The final Columbo episode of the 90s, Ashes to Ashes premiered on October 8, 1998, and brought series COLLOSSUS Patrick McGoohan back for his fourth and final tilt as a killer.
With a cast simply awash with household names, Ashes to Ashes promised to be the sort of blockbuster Columbo experience all too rarely witnessed since the Lieutenant’s 1989 comeback. But is it an episode worthy of eulogising, or is it another shovelful of dirt on top of the series’ creaking coffin? Let’s find out…
Lieutenant Columbo: Peter Falk
Eric Prince: Patrick McGoohan
Verity Chandler: Rue McClanahan
Liz Houston: Sally Kellerman
Rita: Catherine McGoohan
Sergeant Degarmo: Richard Riele
Eddie Fenelle: Ron Masak
Roger Gambles: Spencer Garrett
Sheik Yarami: Richard Libertini
Mrs Lerby: Edie McClurg
Awards bash singer: Ken Weiler
Dog: As himself
Directed by: Patrick McGoohan
Written by: Jeffrey Hatcher
Score by: Dick DeBenedictis
Eric Prince, undertaker to the stars, finds himself facing ruin when ex-lover and investigative/gossip journalist Verity Chandler lines him up to be her next big scoop.
Verity (absolutely not hung up on Prince after he dumped her) plans to expose Prince’s shady past dealings on her next show, due to be aired in a few days. The killer revelation promises to be that, years before when he was a mere mortician, Prince stole a diamond necklace from the corpse of Hollywood darling Dorothea Page. He used the gains from selling the necklace to buy into the funeral home – the first in a chain of such businesses he owns across the USA. Yes folks, when it comes to undertaking there’s no bigger name in the business than Eric Prince.
Unable to resist the chance to let Prince know in advance of the shame she’s about to heap on him, Verity shows up to his business address on the day of the funeral of war hero and movie star Chuck Houston. She confronts Prince in his embalming suite to gleefully and spitefully let him know that his days are numbered. Bad move, Verity! Taking up a trocar embalming tool, Prince cracks her on the back of her swede as she attempts to leave. He then wonks her again for good measure and hides her body in his cold storage facility.
After narrowly avoiding being walked in on by his assistant Rita, Prince joins the congregation for the Houston funeral. Once the mourners are safely off the premises, Prince goes into action. He switches Verity’s corpse for Houston’s and incinerates her in his lieu – taking her handbag, earrings and shoes to use later in his wicked scheme. Once Verity has been reduced to ashes, Prince gives these to Houston’s widow Liz, who illegally scatters them over the Hollywood Sign on a helicopter ride, believing them to be the last mortal remains of her dearly departed husband.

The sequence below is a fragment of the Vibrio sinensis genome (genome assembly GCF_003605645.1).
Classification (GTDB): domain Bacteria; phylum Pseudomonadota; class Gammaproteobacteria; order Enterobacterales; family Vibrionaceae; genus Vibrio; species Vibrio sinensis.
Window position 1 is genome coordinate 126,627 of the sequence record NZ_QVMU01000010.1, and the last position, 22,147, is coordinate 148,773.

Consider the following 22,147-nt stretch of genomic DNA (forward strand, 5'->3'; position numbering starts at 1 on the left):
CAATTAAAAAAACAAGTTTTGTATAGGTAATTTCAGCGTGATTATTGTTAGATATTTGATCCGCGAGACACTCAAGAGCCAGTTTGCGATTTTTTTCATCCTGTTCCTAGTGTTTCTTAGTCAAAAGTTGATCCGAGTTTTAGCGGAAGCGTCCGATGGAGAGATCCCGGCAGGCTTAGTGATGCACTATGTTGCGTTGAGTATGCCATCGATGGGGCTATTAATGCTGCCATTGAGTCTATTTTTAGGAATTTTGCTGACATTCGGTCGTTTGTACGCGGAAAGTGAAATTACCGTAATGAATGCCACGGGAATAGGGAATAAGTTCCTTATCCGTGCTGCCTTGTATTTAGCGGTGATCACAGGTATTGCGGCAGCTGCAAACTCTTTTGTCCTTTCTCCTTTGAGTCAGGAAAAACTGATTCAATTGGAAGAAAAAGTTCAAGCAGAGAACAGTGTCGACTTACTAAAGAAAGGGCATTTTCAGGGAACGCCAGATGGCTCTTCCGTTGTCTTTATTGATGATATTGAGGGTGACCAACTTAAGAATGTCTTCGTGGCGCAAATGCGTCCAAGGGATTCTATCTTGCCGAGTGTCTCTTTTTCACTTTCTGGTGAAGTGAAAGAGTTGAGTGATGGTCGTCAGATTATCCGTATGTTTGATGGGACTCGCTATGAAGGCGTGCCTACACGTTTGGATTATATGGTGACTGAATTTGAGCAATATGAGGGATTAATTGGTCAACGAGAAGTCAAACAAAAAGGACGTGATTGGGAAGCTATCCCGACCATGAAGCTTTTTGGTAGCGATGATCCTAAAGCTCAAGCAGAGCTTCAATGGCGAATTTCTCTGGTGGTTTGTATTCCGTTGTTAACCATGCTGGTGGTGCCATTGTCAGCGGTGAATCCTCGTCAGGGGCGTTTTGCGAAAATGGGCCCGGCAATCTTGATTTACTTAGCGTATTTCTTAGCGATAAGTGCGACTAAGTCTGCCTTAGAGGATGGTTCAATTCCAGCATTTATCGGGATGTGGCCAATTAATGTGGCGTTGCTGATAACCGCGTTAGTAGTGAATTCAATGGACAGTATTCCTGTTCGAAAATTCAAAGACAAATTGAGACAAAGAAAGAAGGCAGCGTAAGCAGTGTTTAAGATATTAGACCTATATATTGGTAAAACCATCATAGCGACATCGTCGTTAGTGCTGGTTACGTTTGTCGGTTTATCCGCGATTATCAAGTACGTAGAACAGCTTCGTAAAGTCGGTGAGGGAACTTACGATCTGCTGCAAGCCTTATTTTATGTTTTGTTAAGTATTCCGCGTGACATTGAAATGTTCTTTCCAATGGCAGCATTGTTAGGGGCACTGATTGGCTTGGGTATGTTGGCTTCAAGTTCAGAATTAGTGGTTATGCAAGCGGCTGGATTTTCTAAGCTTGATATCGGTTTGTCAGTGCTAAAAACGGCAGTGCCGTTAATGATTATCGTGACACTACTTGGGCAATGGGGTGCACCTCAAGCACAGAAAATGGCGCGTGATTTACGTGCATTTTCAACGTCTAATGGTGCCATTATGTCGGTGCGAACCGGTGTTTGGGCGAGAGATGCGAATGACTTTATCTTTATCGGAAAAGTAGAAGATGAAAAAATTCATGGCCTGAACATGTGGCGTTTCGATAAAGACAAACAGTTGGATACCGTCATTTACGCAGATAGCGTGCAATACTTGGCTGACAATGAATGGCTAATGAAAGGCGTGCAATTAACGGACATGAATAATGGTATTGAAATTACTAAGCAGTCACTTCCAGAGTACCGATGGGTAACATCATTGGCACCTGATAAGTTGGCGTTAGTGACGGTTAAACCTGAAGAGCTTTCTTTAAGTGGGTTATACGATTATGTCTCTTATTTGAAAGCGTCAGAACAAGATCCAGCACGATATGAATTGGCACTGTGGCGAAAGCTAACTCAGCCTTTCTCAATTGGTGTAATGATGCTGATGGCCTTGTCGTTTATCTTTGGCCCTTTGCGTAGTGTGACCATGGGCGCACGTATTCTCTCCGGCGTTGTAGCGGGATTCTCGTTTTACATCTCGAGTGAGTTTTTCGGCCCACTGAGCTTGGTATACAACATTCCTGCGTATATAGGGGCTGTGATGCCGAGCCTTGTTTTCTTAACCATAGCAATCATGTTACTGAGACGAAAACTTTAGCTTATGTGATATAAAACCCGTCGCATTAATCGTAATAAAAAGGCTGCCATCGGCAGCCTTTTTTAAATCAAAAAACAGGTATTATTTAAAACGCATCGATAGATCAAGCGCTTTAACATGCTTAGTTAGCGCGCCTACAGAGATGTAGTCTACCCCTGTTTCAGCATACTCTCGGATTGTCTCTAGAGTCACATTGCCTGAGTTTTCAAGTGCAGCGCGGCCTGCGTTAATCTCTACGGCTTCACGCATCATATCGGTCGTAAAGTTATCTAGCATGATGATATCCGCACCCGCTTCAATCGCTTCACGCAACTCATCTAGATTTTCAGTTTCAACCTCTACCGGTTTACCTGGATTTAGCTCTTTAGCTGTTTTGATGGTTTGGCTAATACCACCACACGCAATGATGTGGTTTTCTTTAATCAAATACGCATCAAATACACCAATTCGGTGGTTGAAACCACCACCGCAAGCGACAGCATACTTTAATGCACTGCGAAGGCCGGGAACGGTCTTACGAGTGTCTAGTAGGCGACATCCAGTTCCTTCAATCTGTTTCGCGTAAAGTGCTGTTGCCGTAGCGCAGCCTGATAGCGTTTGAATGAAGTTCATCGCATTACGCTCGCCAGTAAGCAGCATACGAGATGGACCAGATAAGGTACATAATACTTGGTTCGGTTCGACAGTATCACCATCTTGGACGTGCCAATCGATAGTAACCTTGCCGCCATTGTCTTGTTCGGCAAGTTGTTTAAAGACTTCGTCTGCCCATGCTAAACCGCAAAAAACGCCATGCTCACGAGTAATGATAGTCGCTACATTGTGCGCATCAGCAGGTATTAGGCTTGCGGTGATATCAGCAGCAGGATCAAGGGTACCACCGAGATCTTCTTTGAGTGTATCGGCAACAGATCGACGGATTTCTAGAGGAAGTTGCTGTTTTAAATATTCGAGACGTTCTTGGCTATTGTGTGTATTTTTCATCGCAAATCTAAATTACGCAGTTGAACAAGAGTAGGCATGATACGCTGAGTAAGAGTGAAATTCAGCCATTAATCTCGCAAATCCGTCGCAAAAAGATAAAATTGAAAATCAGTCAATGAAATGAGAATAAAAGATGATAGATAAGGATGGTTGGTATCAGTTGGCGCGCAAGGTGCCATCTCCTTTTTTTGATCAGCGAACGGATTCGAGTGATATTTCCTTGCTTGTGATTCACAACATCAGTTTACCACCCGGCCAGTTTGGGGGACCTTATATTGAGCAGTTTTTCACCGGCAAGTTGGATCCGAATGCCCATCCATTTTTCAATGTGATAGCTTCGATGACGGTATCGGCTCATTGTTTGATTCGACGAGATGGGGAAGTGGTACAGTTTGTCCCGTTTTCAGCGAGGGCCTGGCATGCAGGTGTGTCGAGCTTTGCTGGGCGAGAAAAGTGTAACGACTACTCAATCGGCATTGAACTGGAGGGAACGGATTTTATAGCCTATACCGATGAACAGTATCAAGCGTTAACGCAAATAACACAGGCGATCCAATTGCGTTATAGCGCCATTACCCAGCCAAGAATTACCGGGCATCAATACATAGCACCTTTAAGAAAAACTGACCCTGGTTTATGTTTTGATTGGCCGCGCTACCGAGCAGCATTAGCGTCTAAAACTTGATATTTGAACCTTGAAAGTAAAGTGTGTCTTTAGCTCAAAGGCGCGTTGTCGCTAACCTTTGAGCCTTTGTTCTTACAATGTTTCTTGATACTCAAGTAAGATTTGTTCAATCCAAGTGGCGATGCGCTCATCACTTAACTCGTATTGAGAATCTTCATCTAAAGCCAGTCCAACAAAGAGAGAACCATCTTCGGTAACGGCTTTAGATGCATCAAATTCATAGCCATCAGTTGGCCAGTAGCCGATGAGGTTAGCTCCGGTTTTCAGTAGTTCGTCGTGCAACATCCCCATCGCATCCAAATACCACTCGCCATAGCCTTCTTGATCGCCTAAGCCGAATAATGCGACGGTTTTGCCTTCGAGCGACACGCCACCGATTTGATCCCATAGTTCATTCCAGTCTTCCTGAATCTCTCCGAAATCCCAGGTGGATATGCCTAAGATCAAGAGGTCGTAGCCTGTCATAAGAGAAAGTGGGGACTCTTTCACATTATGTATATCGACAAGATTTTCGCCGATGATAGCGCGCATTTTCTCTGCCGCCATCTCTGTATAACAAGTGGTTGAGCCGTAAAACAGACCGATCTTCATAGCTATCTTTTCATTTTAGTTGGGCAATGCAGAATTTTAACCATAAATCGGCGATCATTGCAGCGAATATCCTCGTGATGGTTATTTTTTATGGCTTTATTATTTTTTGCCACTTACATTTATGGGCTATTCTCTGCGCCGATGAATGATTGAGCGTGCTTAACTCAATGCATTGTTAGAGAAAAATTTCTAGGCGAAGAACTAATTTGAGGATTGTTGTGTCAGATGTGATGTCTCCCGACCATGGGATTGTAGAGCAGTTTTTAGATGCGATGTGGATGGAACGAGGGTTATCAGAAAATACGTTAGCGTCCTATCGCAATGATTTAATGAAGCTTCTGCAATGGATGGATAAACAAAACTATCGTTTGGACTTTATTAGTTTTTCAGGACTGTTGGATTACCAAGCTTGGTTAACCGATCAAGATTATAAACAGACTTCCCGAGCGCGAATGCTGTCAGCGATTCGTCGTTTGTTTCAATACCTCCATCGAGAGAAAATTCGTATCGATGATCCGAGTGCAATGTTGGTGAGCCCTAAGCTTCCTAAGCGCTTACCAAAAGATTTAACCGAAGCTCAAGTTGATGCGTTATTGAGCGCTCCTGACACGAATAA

Under cover of darkness, Prince lets himself into Verity’s home to set up the next part of his plan. As well as setting up a scene that suggests Verity was working (and boozing) at home before being forcibly removed by unknown assailants, Prince also accesses her home computer, deletes the story she had written about him and replaces it with some generic swill about the burgeoning cocaine business in Beverly Hills. Importantly, Prince unsets and resets the computer’s clock as he does this, which will suggest Verity was hard at toil at a time that he himself has a rock-solid (ahem) alibi – hangin’ with Mrs Houston, his secret lover!
Police are alerted to the mysterious disappearance of Verity Chandler the following morning by her prissy and irritating underling Roger Gambles, who hadn’t heard from his boss since the previous morning, and who had found her home to be a scene of apparent unrest when he called by to check on her. It looks for all the world like Verity was working on the cocaine story at 8.37pm – and was subsequently kidnapped, possibly by hoodlums related to the very story she was typing up!
Typically, little things start to bother Columbo. A note in Verity’s diary says PH SB, but no one knows what it means. He’s also troubled when he finds 11 photos of a puppy on Verity’s desk. Why 11 and not 12 photos, as per the number of negatives on the desk? His musings are interrupted by Gambles making a fuss over Louella – the puppy from the photographs, who has been left in a locked room with no food and water since the previous day. Tellingly, the pup hadn’t been given its evening treat – an oddity given that Verity appeared to have been home and well able to give said treat to said adorable pup.
Columbo does find out where Verity had gone to attend the Chuck Houston funeral, so heads over to ask a few questions. Prince, meanwhile, has found a way to rid himself of Houston’s body without raising any eyebrows. The recently widowed Mrs Lerby (Grace from Ferris Bueller’s Day Off!) hates her husband, and was about to be granted a divorce. He blew himself up in some sort of gas boiler explosion and his wife doesn’t care what happens to him. Prince thoughtfully offers to cremate what’s left of Mr Lerby and have his ashes placed in an urn and scattered over the ocean. It’s a win-win for everyone – especially Eric Prince!
The Lieutenant is awaiting Prince once this meeting is adjourned, although he asks nothing to overly trouble the master mortician. Yes, Verity had been at the funeral, but she was there only briefly and only spoke to Mrs Houston before leaving. She usually drove a red Mercedes, but on this occasion had arrived in a cab. Assistant Rita even points out that she had seen Verity pick up a funeral home pamphlet and put it in her handbag – and that she’d even planted a smacker on Chuck Houston’s corpse, leaving a lipstick mark which Rita had dutifully rubbed away with her handkerchief. This piece of evidence is handed over to the detective.
Returning to the crime scene, things are most certainly not adding up for Columbo. For one thing, there’s no sign of the funeral home pamphlet in Verity’s handbag, nor her desk. The missing photograph has been accounted for after the crime lab reprinted all the negatives from her desk. It’s an ornate gateway to an unidentified house. But where’s the original photo of it that would have been printed alongside the 11 pics of the puppy? And he’s still no closer to cracking the PH SB mystery.